It’s even possible that having mixed status communities is worthwhile – but we’re still providing a subsidy to those people entirely capable of paying for their own damn house.

All of which means that yes, council housing is supposed to be a ghetto for the poor. Because there’s really no bloody point in us taxpayers subsidising the housing of people richer than we are, is there?

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Mohave Greenie
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Mohave Greenie

The big problem with state subsidized housing is that any “profit” goes back into the tax pot and not into maintaining and improving the property. This coupled with the fact that the tenants have no skin in the game for taking care of the property, leads to rapid degradation. The state also has no interest in improving the property to get higher rents because that would soon price their “clients” out of the market. This combination soon leads to the “projects” becoming hives of scum and villainy until the only renovation possible requires a bulldozer.

literate3
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literate3

If Council Housing makes a profit why are councils and housing associations not building more houses and why are they complaining about cash constraints and why is is the sky green with pink polka dots? Of course council housing doesn’t make a profit – we do not even want it to make a profit. The purpose of council housing is to provide decent housing to people who cannot afford it so the rents are lower than any private landlord could charge and make the minimum tolerable return when BoE lending rate is 0.75%. For those who took up tenancies under… Read more »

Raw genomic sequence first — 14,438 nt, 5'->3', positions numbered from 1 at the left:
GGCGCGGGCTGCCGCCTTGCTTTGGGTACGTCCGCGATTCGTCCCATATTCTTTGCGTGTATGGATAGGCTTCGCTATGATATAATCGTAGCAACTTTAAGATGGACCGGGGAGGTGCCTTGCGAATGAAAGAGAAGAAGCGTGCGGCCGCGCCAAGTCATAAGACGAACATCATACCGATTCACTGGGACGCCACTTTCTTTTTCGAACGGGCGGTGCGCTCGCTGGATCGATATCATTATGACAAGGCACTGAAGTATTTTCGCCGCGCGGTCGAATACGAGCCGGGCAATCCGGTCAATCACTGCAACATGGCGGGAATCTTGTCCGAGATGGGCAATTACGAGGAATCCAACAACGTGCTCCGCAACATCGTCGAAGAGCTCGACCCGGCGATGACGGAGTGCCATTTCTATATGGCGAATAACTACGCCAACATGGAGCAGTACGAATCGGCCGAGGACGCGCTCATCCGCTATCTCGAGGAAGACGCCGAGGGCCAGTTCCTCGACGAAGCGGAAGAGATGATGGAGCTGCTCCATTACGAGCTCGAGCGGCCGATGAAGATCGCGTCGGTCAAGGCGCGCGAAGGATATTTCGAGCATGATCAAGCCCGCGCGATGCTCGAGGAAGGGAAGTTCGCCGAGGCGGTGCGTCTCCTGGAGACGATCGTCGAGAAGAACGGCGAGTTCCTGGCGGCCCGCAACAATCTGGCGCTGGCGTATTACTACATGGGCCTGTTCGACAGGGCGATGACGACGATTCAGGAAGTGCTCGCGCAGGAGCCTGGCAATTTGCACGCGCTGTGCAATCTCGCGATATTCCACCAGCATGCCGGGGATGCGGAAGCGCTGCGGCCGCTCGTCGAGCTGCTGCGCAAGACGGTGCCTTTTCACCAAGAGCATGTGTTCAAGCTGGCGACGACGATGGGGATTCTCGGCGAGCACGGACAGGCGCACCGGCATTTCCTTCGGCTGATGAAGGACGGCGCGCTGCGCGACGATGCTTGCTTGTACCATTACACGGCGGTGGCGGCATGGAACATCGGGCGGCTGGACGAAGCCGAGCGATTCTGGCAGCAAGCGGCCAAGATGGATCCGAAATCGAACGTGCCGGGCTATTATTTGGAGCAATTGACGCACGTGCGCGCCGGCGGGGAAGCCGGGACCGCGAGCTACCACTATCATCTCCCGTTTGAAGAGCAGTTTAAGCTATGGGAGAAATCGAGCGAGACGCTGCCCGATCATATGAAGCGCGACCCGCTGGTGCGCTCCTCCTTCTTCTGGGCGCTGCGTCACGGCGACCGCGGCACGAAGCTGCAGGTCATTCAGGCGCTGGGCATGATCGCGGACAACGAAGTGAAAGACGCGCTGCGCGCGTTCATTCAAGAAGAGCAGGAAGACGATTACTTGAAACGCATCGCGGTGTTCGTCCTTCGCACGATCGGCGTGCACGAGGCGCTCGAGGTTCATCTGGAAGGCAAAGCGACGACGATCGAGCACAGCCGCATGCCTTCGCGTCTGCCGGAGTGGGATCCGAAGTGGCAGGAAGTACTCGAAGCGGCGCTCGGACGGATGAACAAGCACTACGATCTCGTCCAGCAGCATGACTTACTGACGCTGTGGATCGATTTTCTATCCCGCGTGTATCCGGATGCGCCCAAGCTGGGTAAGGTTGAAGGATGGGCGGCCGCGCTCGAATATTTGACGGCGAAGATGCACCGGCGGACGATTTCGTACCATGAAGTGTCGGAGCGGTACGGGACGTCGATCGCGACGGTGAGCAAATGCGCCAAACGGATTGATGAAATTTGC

Grope_of_Big_Horn
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Grope_of_Big_Horn

We are supposed to live in a representative democracy, and parliament should look like the nation it serves Well voters be damned – because every 5 years they get the chance to elect people who look like them ( there are plenty of social or ex-social tenants on the ballot, and not just in Scotland ), and they decide they prefer the alternative. Then again I find democracy puzzling – consider that three years ago 48% of those who could be bothered to vote thought that being an EU member is better than being not – but only 2 years… Read more »

Jonathan Harston
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Jonathan Harston

When they were originally built council housing wasn’t “for” poor people, it was “for” people. Often upper lower middle class/lower middle middle class. The estate next to where I grew up was known as the button estate as it was populated with uniformed professionals – teachers, policemen, bus drivers/conductors, mid-level bank managers, etc. Households were inspected before being allowed to apply for a tenancy, you needed to be respectable, and have a decent means of support. The problem with council housing came from the very transformation of them into ghettos. Where I live now there are council houses but you… Read more »

literate3
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literate3

No, it was built to house people who had been living in slums that had been/were being demolished. Later in the 1940s it also housed people whose homes had been bombed and later still it also provided houses for people meeting certain criteria.